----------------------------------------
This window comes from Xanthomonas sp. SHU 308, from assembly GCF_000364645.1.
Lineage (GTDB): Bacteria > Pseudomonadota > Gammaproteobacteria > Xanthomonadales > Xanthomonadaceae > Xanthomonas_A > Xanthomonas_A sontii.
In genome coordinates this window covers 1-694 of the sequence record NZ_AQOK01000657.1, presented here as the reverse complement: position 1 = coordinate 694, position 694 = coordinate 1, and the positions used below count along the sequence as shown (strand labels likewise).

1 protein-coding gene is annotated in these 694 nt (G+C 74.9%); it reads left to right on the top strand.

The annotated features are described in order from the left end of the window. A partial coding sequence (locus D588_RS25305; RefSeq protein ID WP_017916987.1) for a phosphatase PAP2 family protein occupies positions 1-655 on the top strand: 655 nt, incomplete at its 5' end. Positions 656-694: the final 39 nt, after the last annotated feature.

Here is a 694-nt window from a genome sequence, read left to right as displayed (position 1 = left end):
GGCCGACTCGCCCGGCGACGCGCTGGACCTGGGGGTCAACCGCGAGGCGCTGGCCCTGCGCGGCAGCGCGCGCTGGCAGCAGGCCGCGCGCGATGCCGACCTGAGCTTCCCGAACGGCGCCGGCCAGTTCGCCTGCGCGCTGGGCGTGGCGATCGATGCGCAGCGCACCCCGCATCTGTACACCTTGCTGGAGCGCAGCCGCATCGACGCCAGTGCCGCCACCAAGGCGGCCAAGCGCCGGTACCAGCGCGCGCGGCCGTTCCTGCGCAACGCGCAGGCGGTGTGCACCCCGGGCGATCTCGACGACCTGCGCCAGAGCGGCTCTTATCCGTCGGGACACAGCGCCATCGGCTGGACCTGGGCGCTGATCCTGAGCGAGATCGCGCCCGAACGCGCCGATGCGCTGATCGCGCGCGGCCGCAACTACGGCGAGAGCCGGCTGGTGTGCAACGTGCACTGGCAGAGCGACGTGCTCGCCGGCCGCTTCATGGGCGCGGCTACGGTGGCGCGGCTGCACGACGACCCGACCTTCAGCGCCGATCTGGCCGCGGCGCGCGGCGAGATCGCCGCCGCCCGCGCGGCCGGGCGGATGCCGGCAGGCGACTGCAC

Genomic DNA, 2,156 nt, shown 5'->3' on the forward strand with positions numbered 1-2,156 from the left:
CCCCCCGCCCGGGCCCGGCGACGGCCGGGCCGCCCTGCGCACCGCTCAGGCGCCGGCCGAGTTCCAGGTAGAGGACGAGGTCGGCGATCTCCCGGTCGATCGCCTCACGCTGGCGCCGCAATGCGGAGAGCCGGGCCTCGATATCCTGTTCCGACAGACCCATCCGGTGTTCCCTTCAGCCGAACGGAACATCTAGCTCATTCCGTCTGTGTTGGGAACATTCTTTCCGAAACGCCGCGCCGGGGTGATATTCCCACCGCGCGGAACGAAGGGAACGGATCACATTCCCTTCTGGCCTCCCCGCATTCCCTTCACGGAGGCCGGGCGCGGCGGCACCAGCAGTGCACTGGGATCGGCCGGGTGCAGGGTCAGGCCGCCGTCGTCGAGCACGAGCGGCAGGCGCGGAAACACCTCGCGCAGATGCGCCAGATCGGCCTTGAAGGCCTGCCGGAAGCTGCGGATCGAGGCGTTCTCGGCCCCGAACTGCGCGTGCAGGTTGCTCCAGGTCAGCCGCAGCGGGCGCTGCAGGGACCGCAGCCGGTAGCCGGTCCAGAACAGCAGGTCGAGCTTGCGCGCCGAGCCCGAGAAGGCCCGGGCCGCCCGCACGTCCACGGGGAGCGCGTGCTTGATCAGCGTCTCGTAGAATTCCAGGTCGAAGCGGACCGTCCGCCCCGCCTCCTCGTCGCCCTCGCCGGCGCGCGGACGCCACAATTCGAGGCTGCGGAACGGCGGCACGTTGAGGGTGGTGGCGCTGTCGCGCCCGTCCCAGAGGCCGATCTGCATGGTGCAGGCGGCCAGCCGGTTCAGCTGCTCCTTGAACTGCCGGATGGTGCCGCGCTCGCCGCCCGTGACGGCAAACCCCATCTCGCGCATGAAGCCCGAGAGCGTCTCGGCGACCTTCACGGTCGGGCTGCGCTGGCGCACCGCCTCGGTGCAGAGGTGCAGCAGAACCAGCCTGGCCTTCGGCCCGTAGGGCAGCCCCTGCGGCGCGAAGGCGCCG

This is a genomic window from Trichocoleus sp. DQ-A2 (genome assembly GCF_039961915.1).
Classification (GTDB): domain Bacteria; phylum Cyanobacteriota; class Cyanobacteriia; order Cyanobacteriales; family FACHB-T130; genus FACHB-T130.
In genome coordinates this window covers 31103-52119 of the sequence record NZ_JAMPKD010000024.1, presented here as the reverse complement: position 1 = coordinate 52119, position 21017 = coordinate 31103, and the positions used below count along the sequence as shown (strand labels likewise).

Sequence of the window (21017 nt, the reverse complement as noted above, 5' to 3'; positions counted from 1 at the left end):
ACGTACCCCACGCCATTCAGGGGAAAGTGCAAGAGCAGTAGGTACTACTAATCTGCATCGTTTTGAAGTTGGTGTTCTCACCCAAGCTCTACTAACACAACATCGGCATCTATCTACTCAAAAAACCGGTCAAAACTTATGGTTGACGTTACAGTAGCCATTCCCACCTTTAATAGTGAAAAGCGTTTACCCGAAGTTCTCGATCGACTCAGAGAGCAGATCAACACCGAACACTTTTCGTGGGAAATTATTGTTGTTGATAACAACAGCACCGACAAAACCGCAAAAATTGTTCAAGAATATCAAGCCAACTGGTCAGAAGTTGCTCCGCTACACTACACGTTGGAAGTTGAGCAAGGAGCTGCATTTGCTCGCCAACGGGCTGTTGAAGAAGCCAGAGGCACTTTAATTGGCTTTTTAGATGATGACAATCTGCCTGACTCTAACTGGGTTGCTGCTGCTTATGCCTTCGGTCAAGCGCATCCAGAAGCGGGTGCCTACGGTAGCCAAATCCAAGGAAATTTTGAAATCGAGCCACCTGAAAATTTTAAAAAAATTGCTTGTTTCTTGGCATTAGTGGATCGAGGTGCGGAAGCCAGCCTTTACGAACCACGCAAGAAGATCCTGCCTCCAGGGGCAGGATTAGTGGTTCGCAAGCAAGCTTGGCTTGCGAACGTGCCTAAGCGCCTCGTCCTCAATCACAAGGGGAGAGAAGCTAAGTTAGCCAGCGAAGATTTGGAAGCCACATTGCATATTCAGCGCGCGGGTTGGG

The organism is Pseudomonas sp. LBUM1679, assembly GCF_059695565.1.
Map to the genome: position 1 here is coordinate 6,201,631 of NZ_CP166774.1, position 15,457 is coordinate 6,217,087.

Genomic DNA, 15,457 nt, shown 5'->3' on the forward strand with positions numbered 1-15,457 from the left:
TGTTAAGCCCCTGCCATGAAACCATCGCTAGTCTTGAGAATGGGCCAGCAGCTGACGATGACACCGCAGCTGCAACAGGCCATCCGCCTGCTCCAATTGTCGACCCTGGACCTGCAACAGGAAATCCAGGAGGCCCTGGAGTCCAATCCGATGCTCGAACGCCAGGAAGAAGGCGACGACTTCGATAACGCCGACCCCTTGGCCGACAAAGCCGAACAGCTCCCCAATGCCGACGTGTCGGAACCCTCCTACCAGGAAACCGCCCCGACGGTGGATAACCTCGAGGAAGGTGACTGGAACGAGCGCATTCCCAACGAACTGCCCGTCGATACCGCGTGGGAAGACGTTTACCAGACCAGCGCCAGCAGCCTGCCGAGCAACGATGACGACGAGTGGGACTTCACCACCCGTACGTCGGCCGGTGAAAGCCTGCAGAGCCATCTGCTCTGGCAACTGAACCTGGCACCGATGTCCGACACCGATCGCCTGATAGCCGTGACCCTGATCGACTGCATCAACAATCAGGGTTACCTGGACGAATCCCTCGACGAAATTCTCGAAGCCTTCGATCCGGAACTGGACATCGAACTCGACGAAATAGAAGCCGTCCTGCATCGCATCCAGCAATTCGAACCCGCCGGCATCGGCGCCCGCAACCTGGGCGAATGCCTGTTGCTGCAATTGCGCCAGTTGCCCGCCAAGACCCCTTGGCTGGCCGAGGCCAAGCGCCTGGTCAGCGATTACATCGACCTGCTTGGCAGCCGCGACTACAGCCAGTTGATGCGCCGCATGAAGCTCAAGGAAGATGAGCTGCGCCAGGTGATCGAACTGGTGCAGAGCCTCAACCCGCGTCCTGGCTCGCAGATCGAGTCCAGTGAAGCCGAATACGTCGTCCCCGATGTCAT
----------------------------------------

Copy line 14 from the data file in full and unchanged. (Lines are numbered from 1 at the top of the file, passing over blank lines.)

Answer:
ACGTACCCCACGCCATTCAGGGGAAAGTGCAAGAGCAGTAGGTACTACTAATCTGCATCGTTTTGAAGTTGGTGTTCTCACCCAAGCTCTACTAACACAACATCGGCATCTATCTACTCAAAAAACCGGTCAAAACTTATGGTTGACGTTACAGTAGCCATTCCCACCTTTAATAGTGAAAAGCGTTTACCCGAAGTTCTCGATCGACTCAGAGAGCAGATCAACACCGAACACTTTTCGTGGGAAATTATTGTTGTTGATAACAACAGCACCGACAAAACCGCAAAAATTGTTCAAGAATATCAAGCCAACTGGTCAGAAGTTGCTCCGCTACACTACACGTTGGAAGTTGAGCAAGGAGCTGCATTTGCTCGCCAACGGGCTGTTGAAGAAGCCAGAGGCACTTTAATTGGCTTTTTAGATGATGACAATCTGCCTGACTCTAACTGGGTTGCTGCTGCTTATGCCTTCGGTCAAGCGCATCCAGAAGCGGGTGCCTACGGTAGCCAAATCCAAGGAAATTTTGAAATCGAGCCACCTGAAAATTTTAAAAAAATTGCTTGTTTCTTGGCATTAGTGGATCGAGGTGCGGAAGCCAGCCTTTACGAACCACGCAAGAAGATCCTGCCTCCAGGGGCAGGATTAGTGGTTCGCAAGCAAGCTTGGCTTGCGAACGTGCCTAAGCGCCTCGTCCTCAATCACAAGGGGAGAGAAGCTAAGTTAGCCAGCGAAGATTTGGAAGCCACATTGCATATTCAGCGCGCGGGTTGGG